Federico Sartorio @ Photo.net explains how to get people to smile for your pictures.
Tired of being unable to take good photos of your friends / kids? Here’s my tutorial on how to create the cheapest and wackiest hot-shoe attachement for your camera.
PEZ makes people smile!
Here are three easy steps:
- buy a PEZ sweet dispenser in any grocery store, the more ridiculous, the better
- using a cutter, trim the feet of the dispenser, leaving a 2-3 mm wide plastic strip on each side. Check the width of your camera’s hot shoe if you are not sure
- slide the dispenser in the hot shoe of your camera, it should fit naturally!
Federico claims success:
Now you are ready to shoot! The best use for this attachement is to make people laugh and quickly snap a joyful portrait of them. You can then reward them with a sweet for added happiness. I’ve tested it on kids and friends and it works most of the time!
Link via Boing Boing
I’m due for a new digital camera. A few years ago I bought a 5 megapixel Olympus C-5050 Zoom, which at the time set me back about 800 euros.
Now, there’s nothing wrong with this particular camera, but in a few weeks I’ll be going on vacation and I’m looking for a nice little pocket sized camera to document the trip. The C-5050 is just a little too bulky and it always feels like a bit of a hassle to carry around, especially for taking holiday pictures.
Digital cameras have improved quite a lot over the last few years, resulting in increased value-for-money. I was checking the 200-300 euro price range and couldn’t really find any camera that was outright bad. It’s kind of hard picking the best camera with so many models available.
Right now I think I’ll go for the Lumix® DMC-TZ3 (Panasonic), a 7.2-Megapixel camera with a 28mm wide-angle lens, image stabilization and 10x optical zoom.
Anyone have experience with this camera?
lichtfaktor @ Flickr is posting images of Light Graffiti, long exposure pictures featuring pieces done with flashlights, biking-lights and flashing LED lights.
They use 3 different type of lights (they all work with batteries so that you are mobile you also get nice results with fireworks & torches):
So how do you get these images?
For the best results you need a tripod. An exposure of around 10-30 sec. or longer if needed. Set the camera to ISO100 and close your aperture as much as possible, to prevent overexpose. Experiment to get the best results!
Check the Flickr page for more images.
Link via Make:Blog
Tim Knowles hooked up a digital camera inside a box and sent it through the mail.
Tim Knowles Spy Box
A digital camera inside a parcel looks out through a small hole and captures images of its journey through the postal system. The Spy Box was sent from my studio to the gallery taking an image every 10 seconds recording a total of 6994 images these were then edited together to create an animated slideshow.
Link via Boing Boing
I’ve experienced some “oh no, batteries died!” moments in the past, so it’s cool to see a big player is coming up with a whole range of gear which a) does not require batteries to operate, b) is environmentally friendly!
Sony odo: Spin N’ Snap
One of the more interesting devices of the lot is the Spin N’ Snap digital camera (pictured above), which you charge up simply by placing your fingers in the two holes (which also double as a viewfinder) and spinning it around a few times. Taking a slightly different but equally non-power-hungry route is the Crank N’ Capture camera, which can also apparently capture video of some sort. Rounding out the line up are the Pull N’ Play stereo headphones, the Push POWER Play device (apparently a viewer of some sort), which you charge by rolling it back and forth on a table, and the “Juice Box,” which packs a fold out solar panel that can be used to charge your other devices.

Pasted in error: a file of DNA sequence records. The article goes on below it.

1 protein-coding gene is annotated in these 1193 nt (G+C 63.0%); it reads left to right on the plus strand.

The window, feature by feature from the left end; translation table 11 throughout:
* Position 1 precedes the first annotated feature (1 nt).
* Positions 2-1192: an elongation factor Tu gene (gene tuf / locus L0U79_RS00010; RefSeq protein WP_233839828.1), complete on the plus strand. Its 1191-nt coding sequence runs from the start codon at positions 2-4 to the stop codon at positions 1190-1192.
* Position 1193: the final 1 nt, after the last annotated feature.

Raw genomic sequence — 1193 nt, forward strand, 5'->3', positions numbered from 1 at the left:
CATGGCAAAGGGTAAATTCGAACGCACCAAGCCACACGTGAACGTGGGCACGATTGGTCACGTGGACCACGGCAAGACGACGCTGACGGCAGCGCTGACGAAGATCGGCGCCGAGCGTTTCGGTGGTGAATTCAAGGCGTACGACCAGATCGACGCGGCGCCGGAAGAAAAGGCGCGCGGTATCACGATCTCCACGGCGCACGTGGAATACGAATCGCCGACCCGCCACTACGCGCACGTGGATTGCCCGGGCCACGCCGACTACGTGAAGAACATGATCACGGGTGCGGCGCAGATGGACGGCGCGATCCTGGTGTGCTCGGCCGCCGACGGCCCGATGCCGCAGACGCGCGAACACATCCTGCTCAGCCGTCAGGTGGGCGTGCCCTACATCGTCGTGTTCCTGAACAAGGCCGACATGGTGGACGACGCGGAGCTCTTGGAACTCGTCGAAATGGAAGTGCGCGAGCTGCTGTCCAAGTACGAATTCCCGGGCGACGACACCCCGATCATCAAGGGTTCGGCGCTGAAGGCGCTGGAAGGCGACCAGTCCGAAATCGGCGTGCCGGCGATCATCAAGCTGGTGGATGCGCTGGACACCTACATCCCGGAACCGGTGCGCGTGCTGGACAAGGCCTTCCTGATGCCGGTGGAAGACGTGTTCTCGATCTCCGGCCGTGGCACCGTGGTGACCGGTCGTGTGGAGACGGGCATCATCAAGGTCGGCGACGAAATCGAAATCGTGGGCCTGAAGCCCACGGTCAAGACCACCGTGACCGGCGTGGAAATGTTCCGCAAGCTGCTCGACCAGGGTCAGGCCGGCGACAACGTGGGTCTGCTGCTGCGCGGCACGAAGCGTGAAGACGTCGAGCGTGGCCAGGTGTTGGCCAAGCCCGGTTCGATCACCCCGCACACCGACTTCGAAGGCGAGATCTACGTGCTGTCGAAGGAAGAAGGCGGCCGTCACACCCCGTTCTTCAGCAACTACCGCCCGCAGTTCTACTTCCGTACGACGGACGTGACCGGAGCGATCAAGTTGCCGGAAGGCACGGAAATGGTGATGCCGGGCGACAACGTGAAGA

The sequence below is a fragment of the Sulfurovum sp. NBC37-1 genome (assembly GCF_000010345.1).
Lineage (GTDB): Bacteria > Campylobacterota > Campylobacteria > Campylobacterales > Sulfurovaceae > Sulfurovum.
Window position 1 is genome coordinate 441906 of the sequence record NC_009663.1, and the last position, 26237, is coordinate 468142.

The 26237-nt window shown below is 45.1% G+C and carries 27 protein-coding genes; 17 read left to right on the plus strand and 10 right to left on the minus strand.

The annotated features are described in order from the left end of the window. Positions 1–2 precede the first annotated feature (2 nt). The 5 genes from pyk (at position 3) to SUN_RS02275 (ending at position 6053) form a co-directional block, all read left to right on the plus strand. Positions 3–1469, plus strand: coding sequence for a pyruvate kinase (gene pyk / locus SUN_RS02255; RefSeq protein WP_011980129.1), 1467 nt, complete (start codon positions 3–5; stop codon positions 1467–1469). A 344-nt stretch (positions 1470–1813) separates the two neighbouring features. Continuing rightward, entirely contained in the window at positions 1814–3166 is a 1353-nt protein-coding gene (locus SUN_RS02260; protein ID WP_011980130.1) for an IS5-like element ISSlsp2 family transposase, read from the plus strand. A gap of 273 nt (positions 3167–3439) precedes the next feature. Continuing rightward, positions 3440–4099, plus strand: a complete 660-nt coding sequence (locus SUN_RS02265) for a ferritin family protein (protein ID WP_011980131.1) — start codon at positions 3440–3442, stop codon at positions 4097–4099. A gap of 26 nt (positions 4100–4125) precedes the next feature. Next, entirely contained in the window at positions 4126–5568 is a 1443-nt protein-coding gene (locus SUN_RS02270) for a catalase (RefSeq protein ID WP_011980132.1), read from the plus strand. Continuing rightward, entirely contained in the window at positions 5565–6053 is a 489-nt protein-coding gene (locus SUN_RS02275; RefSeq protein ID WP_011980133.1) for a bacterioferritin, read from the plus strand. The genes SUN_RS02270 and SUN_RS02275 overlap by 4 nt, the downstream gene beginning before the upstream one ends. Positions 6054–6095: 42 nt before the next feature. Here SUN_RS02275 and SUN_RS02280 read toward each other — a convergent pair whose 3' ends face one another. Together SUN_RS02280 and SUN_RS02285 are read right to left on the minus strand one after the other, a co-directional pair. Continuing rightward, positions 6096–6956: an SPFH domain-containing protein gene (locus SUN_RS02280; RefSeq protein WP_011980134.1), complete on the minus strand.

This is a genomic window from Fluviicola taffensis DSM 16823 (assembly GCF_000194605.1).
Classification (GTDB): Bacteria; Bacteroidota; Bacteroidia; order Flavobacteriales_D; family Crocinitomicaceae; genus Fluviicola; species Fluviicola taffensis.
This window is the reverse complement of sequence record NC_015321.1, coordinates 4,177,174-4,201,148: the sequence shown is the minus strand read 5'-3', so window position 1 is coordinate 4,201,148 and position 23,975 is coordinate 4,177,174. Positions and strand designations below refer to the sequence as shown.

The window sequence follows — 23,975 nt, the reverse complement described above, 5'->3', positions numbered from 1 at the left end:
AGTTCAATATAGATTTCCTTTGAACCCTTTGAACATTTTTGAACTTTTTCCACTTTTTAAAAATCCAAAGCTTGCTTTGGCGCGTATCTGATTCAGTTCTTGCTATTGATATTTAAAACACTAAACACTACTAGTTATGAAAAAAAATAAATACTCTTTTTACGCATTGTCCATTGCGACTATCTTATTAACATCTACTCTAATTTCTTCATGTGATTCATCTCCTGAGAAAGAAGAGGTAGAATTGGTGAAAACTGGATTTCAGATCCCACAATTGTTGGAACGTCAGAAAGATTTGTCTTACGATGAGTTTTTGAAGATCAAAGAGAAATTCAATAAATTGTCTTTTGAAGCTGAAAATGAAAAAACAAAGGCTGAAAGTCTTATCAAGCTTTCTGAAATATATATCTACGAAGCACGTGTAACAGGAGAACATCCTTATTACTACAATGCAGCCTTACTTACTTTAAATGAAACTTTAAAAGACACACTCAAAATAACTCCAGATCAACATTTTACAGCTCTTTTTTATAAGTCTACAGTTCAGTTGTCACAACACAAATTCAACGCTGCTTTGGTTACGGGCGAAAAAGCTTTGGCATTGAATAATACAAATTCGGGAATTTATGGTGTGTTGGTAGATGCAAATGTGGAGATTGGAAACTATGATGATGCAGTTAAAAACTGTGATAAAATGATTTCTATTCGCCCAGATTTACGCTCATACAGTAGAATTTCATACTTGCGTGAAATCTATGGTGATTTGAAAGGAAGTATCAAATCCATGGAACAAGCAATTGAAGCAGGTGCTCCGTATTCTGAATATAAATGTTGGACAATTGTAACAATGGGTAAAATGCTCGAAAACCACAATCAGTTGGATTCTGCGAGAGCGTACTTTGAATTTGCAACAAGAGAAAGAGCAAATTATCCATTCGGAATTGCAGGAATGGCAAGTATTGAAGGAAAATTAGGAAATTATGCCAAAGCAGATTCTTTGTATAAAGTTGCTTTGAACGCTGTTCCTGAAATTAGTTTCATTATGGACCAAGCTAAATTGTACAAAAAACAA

Link via MakeZine
If you’ve ever seen National Geographic’s Crittercam you might already have an idea what this is about.
J. Perthold has made a CatCam, to track the adventures of his cat, Mr. Lee.
… I thought about our cat who is the whole day out, returning sometimes hungry sometimes not, sometimes with traces of fights, sometimes he stay also the night out.
When he finally returns, I wonder where he was and what he did during his day. This brought me to the idea to equip the cat with a camera.
And so he did. A modified VistaQuest VQ1005 Digital Keychain Camera was hooked up to a controller and put into a protective case.
Mr. Lee did the rest!
Some shots from Mr. Lee’s CatCam
Check the CatCam webpage for more images of the adventures of Mr. Lee.
Link via Boing Boing
digital Photography School has a cool article on how to use Slow Sync Flash to create cool photographs.
When shooting with a subject in low light situations you generally have two options; either to shoot with a flash or to shoot with a slow shutter speed.
Flash usually leaves you with a sharp, but brightly lit up subject while losing a lot of the background ambient (color and detail). A slow shutter speed requires the subject and photographer to make no movements, or the result will be a blurry image.
Slow Sync Flash image by smokingmonkey
Slow Sync Flash is a function found on many cameras that tells your camera to shoot with both a longer shutter speed as well as firing the flash. This means you get the best of both worlds above and can both get a relatively sharp shot of your main subject as well as get some ambient light from the background and foreground.
Read the Slow Sync Flash article @ dPS for more information, and check Flickr for more images.
Link via Digg.
A few months ago FILE Magazine started a Toy Camera Contest in which both amateurs and professionals could enter photographs taken with, you guessed it, a toy camera.
The judges have decided and the winners have been announced. It’s nice to see an amateur win this contest.
Check this gallery to get an impression of the 635 images the judged has to pick from.